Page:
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‘Relief’ as circus bill passes final reading
The bill will bring England into line with other parts of the UK, including Scotland and Ireland.
Wild animals to be banned in circuses from 2020 

A bill to ban wild animals in circuses in England has passed its final reading in the House of Lords. It is likely to come into force in January 2020, after receiving royal assent.

Environment secretary Michael Gove confirmed the ban in May this year, seven years after the government first announced its intention to ban wild animals in travelling circuses.

Dr Ros Clubb, senior scientific manager at the RSPCA, said the charity is “absolutely delighted and hugely relieved” by the news.

She added: “The RSPCA has campaigned for decades for this practice to be outlawed, highlighting how the welfare of wild animals based in such settings is likely to be heavily compromised. The transient nature of circuses - alongside cramped accommodation and forced training for animals - highlights how inappropriate they are for wild animals.

“Wild animals like zebras, camels, raccoons and reindeer have complex needs that can never be adequately met in a circus.  We believe their welfare is compromised with stressful, frequent journeys, cramped and bare temporary housing, forced training and performance.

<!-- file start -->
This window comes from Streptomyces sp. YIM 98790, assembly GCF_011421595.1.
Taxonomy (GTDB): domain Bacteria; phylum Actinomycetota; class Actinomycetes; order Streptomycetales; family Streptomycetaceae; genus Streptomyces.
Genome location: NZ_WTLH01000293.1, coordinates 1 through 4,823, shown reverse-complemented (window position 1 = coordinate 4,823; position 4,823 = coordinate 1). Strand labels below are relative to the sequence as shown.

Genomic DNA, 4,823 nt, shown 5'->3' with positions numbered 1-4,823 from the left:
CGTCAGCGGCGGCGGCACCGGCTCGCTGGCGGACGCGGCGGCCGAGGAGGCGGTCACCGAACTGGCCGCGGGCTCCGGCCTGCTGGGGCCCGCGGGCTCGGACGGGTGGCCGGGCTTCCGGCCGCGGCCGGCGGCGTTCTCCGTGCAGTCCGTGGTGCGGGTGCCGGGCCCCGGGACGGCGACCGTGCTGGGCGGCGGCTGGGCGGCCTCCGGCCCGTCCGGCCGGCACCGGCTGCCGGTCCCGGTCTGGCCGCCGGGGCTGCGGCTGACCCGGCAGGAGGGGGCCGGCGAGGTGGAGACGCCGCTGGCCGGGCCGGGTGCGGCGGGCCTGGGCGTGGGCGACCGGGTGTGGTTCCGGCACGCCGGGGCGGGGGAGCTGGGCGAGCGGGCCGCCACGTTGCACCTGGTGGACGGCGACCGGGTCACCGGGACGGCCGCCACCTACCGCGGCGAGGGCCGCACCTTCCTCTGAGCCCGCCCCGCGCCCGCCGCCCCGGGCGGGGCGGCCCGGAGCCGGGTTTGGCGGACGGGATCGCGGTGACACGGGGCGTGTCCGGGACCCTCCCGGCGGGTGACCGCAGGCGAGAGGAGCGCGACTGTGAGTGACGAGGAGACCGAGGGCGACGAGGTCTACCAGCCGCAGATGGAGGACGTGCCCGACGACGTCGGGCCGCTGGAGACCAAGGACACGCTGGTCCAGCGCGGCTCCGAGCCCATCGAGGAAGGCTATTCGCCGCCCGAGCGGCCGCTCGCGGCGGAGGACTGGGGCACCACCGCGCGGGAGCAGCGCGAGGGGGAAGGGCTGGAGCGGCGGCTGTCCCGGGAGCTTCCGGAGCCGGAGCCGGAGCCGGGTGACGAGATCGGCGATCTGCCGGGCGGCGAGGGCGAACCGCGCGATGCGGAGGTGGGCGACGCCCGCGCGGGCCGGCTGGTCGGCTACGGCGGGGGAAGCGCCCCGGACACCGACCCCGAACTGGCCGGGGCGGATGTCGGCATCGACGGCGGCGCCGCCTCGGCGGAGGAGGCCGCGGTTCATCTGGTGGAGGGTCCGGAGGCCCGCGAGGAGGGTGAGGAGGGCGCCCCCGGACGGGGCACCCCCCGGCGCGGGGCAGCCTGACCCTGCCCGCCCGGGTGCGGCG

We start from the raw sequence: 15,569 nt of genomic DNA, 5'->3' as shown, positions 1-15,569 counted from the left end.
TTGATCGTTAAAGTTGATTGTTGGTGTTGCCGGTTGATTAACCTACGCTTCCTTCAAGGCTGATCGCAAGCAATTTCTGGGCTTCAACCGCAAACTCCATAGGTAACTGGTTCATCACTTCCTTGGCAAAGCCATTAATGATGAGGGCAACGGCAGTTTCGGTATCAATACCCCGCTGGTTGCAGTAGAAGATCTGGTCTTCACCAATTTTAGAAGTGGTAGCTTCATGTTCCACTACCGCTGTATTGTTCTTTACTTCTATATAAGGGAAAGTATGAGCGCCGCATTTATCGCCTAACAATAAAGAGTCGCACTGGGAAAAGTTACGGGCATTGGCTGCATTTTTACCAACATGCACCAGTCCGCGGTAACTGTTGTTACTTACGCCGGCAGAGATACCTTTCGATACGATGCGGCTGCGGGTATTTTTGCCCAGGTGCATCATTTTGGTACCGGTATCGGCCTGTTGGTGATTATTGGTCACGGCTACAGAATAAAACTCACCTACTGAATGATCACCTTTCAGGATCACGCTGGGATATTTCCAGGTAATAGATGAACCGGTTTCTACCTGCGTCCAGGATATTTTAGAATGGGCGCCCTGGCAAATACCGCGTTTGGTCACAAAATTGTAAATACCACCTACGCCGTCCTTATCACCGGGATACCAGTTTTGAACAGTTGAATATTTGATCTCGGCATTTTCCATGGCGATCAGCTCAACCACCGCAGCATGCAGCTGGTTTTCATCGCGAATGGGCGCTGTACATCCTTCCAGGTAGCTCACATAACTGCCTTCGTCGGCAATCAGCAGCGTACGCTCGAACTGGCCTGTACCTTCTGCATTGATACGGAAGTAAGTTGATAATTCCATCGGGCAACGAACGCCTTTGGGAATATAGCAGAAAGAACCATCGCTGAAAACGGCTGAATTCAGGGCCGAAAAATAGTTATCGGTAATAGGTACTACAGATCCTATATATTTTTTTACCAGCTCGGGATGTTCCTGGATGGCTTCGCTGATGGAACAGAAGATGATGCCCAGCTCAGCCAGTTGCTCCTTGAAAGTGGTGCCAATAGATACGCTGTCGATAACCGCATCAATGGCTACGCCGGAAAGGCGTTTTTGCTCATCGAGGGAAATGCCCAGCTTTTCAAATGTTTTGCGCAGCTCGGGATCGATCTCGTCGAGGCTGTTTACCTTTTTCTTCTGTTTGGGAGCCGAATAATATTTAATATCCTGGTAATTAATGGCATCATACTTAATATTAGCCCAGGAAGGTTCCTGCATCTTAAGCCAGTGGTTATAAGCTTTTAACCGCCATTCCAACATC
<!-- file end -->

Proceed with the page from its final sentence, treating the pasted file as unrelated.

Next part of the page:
“We are glad the practice of using wild animals in circuses is to be consigned to the history books in England at long last.”

The bill will bring England into line with other parts of the UK, including Scotland and Ireland, which have already implemented bans. A bill was also recently introduced to the National Assembly for Wales.

 

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New York to ban sale of foie gras

News Story 1
 New York City councillors have voted overwhelmingly in favour of legislation that will see the ban of foie gras in the city. The move, which comes in response to animal cruelty concerns, will take effect in 2022.


 Councillor Carlina Rivera, who sponsored the legislation, told the New York Times that her bill “tackles the most inhumane process” in the commercial food industry. “This is one of the most violent practices, and it’s done for a purely luxury product,” she said.


 Foie gras is a food product made of the liver of a goose or duck that has been fattened, often by force-feeding. New York City is one of America’s largest markets for the product, with around 1,000 restaurants currently offering it on their menu. 

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Humane Slaughter Association student scholarships open for applications

Applications for the Humane Slaughter Association’s student/trainee Dorothy Sidley Memorial Scholarships are now open.

The Scholarships provide funding to enable students or trainees in the industry to undertake a project aimed at improving the welfare of food animals during marketing, transport and slaughter. The project may be carried out as an integral part of a student's coursework over an academic year, or during the summer break.

The deadline for applications is midnight on the 28 February 2020. To apply and for further information visit www.hsa.org.uk/grants or contact the HSA office.